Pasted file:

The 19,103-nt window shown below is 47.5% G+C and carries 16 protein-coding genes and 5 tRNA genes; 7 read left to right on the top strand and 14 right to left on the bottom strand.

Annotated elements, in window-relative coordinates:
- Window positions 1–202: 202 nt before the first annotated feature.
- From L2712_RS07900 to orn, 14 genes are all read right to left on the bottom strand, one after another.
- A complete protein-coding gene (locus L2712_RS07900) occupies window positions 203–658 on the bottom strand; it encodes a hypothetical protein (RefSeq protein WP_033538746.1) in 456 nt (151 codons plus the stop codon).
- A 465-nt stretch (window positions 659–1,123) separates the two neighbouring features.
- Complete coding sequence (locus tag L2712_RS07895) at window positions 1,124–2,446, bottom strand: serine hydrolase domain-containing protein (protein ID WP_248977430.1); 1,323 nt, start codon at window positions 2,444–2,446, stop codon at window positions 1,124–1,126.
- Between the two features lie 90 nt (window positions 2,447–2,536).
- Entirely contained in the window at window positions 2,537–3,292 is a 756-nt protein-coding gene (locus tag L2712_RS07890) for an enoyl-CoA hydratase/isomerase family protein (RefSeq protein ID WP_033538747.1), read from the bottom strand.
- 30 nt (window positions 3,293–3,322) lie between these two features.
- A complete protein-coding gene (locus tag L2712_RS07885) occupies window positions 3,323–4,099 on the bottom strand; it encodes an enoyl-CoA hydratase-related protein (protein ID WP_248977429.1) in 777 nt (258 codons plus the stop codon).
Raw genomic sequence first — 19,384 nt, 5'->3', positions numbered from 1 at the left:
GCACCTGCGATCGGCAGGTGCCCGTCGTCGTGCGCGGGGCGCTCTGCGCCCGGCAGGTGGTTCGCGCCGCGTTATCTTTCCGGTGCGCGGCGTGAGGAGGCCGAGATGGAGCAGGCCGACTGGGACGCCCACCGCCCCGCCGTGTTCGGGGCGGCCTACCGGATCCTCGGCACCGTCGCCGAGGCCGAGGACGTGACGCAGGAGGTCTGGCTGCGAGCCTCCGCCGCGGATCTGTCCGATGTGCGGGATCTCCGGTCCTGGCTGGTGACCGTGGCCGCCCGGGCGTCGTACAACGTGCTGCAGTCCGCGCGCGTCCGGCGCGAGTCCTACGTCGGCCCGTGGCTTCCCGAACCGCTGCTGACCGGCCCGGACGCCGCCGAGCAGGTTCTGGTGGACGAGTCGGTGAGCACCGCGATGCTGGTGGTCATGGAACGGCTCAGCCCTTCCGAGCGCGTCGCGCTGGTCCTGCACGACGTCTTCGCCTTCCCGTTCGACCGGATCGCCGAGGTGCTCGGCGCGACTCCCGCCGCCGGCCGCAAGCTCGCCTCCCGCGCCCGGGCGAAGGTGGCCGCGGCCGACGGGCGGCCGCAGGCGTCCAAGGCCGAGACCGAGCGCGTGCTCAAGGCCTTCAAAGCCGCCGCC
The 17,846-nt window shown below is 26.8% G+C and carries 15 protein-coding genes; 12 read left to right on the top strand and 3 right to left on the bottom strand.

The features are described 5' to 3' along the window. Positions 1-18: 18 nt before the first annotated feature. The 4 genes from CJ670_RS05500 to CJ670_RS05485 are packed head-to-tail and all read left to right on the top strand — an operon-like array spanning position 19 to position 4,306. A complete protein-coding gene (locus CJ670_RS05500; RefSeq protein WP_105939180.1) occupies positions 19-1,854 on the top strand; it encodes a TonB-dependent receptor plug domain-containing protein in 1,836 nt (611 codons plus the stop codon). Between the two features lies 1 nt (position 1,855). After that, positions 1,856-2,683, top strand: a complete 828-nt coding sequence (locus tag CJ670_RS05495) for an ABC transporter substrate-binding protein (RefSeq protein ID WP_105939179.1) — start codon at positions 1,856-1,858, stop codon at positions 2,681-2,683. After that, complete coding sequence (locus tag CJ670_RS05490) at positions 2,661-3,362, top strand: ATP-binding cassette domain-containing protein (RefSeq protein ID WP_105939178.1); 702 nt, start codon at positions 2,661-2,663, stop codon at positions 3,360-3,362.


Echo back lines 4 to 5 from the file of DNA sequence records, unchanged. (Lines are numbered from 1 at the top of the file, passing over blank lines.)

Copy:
- From L2712_RS07900 to orn, 14 genes are all read right to left on the bottom strand, one after another.
- A complete protein-coding gene (locus L2712_RS07900) occupies window positions 203–658 on the bottom strand; it encodes a hypothetical protein (RefSeq protein WP_033538746.1) in 456 nt (151 codons plus the stop codon).